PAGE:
In California, it’s a good idea to hire a Certified Access Specialist (or CASp) to conduct an inspection. During an inspection, a state certified inspector walks through your facility and then produces a CASp report that details any violations. They may also recommend a plan for addressing them based on your budget or scope of work.

While a good score on your CASp report is a great start, thinking about compliance doesn’t stop there. For example, a diner wants to squeeze in an extra seat at her table for a late friend. Doing so can expose you to ADA noncompliance claims, as it may block the aisle for patrons who use wheelchairs. Instead, train servers to say, “We appreciate your business and while your satisfaction is our top priority, we can’t squeeze in an extra person because that would block our aisle for other patrons.” Training your staff to keep disability accommodations top of mind is key to promoting accessibility for all.

Beware of drive-by ADA claims

Marie warns that “there are some attorneys and disabled persons who make it their business to file these claims. You’ll see 12 to 20 lawsuits filed in one day by the same person.” Their goal is to come in, take a glance to check for noncompliance, and then file a claim. Unfortunately, the quickest and easiest way to get rid of those cases is to pay money to have them settled. Getting a CASp inspection is a great strategy to defend against thes claims.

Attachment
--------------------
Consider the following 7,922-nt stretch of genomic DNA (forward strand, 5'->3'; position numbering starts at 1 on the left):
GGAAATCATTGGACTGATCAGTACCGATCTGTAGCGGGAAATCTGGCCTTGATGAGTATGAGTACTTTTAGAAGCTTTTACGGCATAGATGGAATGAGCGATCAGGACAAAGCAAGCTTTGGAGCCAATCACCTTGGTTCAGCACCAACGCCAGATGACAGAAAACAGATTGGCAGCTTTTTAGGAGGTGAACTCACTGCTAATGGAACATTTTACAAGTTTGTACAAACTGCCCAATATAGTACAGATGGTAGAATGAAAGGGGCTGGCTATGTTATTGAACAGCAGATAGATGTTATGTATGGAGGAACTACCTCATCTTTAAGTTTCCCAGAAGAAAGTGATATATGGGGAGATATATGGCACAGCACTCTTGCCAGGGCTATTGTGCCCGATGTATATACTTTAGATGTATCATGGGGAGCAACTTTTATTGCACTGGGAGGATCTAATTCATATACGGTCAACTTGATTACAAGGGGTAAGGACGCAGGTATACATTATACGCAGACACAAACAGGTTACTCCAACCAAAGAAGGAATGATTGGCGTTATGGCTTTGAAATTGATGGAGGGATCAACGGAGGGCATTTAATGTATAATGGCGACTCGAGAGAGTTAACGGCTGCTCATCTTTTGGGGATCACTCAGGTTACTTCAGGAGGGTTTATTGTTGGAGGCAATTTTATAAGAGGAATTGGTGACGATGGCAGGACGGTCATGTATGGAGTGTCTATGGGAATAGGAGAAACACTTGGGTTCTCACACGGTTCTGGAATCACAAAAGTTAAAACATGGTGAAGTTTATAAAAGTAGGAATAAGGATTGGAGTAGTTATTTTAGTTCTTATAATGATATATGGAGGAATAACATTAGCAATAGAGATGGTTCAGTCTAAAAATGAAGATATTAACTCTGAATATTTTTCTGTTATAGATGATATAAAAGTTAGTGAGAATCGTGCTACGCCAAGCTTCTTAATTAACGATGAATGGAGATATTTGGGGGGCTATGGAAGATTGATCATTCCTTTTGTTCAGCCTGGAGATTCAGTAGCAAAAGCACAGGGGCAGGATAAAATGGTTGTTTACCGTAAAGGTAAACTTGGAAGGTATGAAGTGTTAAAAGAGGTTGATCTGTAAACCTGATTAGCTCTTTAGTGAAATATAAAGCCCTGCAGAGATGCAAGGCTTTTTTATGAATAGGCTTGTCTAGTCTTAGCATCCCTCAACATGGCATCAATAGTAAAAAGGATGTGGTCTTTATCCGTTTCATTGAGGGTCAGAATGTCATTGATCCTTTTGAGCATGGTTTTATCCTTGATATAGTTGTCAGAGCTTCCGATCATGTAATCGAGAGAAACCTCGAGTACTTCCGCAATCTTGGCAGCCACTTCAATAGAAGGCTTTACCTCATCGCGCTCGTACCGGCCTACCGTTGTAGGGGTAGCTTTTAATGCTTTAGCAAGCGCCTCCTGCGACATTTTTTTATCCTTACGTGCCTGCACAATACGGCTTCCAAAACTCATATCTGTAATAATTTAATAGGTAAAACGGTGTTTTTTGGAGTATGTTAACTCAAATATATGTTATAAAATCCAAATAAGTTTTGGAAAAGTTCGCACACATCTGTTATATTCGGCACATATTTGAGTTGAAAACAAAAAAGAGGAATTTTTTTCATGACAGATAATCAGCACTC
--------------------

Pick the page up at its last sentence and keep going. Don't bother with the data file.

Related: providing sexual harassment training for your staff

Making reasonable accommodations for disabled employees

Aside from making physical accommodations, restaurant operators also need to know that the ADA provides coverage for invisible disabilities. It’s straightforward to make accommodations for an employee with a broken arm. However, with someone suffering from substance abuse or mental illness, you can’t necessarily see their disability; however, you still have to accommodate them.

Check in and provide support

Consider an employee who shows up to work disheveled. “I think a lot of managers jump straight to ‘We need to discipline them,’” notes Marie. “What I would recommend is your first question should be, ‘Are you okay? Is there anything you want to talk to me about?’ A manager is not allowed to ask, ‘What’s wrong with you?’ In other words, ‘Do you have a diagnosis?’” Instead, managers should accommodate by giving their employees an opportunity to share any relevant information.

If an employee says they’re pregnant and have morning sickness or they open up about depression, unpaid time off is always a reasonable accommodation. “It can be frustrating as an employer because that means you have to cover for the person for weeks. You might have to try and hire somebody temporarily, you might have to give people overtime to schedule coverage. So it can be frustrating, but it’s absolutely required by law,” Marie says.

Document before moving to disciplinary action

Employees aren’t required to disclose information about disabilities, but if it’s impacting work performance it’s reasonable to move toward discipline. Marie advises documenting, having another staff member present, issuing a warning or sending them home. If the behavior continues, potential termination may be required.

For a detailed discussion on these guidelines and more view our full webinar here.

Disclaimer: The information provided in this article is for informational purposes only and should not be construed as legal advice. Please contact your attorney if you seek advice in regards to any specific issues outlined above.